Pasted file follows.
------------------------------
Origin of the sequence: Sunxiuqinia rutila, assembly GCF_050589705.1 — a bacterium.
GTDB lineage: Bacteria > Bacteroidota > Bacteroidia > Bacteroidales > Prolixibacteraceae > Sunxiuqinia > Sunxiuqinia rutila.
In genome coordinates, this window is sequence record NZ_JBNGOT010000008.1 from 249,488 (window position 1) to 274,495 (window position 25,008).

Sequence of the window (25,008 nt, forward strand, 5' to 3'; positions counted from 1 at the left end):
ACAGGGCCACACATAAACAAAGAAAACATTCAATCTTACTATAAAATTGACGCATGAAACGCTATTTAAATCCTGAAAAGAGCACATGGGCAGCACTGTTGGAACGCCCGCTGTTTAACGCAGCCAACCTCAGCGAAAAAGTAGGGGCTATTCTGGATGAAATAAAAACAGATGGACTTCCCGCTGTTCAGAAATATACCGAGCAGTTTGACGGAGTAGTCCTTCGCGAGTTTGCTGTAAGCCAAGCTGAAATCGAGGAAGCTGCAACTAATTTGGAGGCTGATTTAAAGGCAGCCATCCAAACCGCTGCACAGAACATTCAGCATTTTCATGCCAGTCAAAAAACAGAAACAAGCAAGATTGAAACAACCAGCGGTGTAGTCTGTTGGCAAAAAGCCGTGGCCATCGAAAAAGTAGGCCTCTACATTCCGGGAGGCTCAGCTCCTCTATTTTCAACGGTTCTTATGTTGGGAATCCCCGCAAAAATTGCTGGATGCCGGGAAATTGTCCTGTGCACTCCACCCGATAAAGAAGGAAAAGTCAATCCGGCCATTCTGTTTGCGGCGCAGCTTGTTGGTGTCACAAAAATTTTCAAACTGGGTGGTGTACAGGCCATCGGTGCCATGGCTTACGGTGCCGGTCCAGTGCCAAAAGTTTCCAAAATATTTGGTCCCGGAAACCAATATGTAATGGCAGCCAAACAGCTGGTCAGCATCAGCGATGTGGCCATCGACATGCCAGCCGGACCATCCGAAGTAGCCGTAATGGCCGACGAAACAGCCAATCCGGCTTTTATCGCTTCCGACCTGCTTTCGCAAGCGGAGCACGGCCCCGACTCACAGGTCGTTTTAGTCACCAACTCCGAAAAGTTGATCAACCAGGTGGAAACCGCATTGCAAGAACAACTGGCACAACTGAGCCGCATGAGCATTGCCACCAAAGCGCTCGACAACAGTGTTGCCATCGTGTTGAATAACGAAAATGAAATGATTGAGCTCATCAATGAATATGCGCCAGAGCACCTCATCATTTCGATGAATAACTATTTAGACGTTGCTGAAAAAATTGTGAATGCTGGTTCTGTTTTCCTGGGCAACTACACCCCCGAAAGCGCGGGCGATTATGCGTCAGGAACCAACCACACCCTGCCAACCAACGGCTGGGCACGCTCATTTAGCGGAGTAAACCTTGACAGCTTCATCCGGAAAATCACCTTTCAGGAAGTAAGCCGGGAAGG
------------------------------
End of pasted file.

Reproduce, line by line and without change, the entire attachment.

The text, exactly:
Origin of the sequence: Sunxiuqinia rutila, assembly GCF_050589705.1 — a bacterium.
GTDB lineage: Bacteria > Bacteroidota > Bacteroidia > Bacteroidales > Prolixibacteraceae > Sunxiuqinia > Sunxiuqinia rutila.
In genome coordinates, this window is sequence record NZ_JBNGOT010000008.1 from 249,488 (window position 1) to 274,495 (window position 25,008).

Sequence of the window (25,008 nt, forward strand, 5' to 3'; positions counted from 1 at the left end):
ACAGGGCCACACATAAACAAAGAAAACATTCAATCTTACTATAAAATTGACGCATGAAACGCTATTTAAATCCTGAAAAGAGCACATGGGCAGCACTGTTGGAACGCCCGCTGTTTAACGCAGCCAACCTCAGCGAAAAAGTAGGGGCTATTCTGGATGAAATAAAAACAGATGGACTTCCCGCTGTTCAGAAATATACCGAGCAGTTTGACGGAGTAGTCCTTCGCGAGTTTGCTGTAAGCCAAGCTGAAATCGAGGAAGCTGCAACTAATTTGGAGGCTGATTTAAAGGCAGCCATCCAAACCGCTGCACAGAACATTCAGCATTTTCATGCCAGTCAAAAAACAGAAACAAGCAAGATTGAAACAACCAGCGGTGTAGTCTGTTGGCAAAAAGCCGTGGCCATCGAAAAAGTAGGCCTCTACATTCCGGGAGGCTCAGCTCCTCTATTTTCAACGGTTCTTATGTTGGGAATCCCCGCAAAAATTGCTGGATGCCGGGAAATTGTCCTGTGCACTCCACCCGATAAAGAAGGAAAAGTCAATCCGGCCATTCTGTTTGCGGCGCAGCTTGTTGGTGTCACAAAAATTTTCAAACTGGGTGGTGTACAGGCCATCGGTGCCATGGCTTACGGTGCCGGTCCAGTGCCAAAAGTTTCCAAAATATTTGGTCCCGGAAACCAATATGTAATGGCAGCCAAACAGCTGGTCAGCATCAGCGATGTGGCCATCGACATGCCAGCCGGACCATCCGAAGTAGCCGTAATGGCCGACGAAACAGCCAATCCGGCTTTTATCGCTTCCGACCTGCTTTCGCAAGCGGAGCACGGCCCCGACTCACAGGTCGTTTTAGTCACCAACTCCGAAAAGTTGATCAACCAGGTGGAAACCGCATTGCAAGAACAACTGGCACAACTGAGCCGCATGAGCATTGCCACCAAAGCGCTCGACAACAGTGTTGCCATCGTGTTGAATAACGAAAATGAAATGATTGAGCTCATCAATGAATATGCGCCAGAGCACCTCATCATTTCGATGAATAACTATTTAGACGTTGCTGAAAAAATTGTGAATGCTGGTTCTGTTTTCCTGGGCAACTACACCCCCGAAAGCGCGGGCGATTATGCGTCAGGAACCAACCACACCCTGCCAACCAACGGCTGGGCACGCTCATTTAGCGGAGTAAACCTTGACAGCTTCATCCGGAAAATCACCTTTCAGGAAGTAAGCCGGGAAGG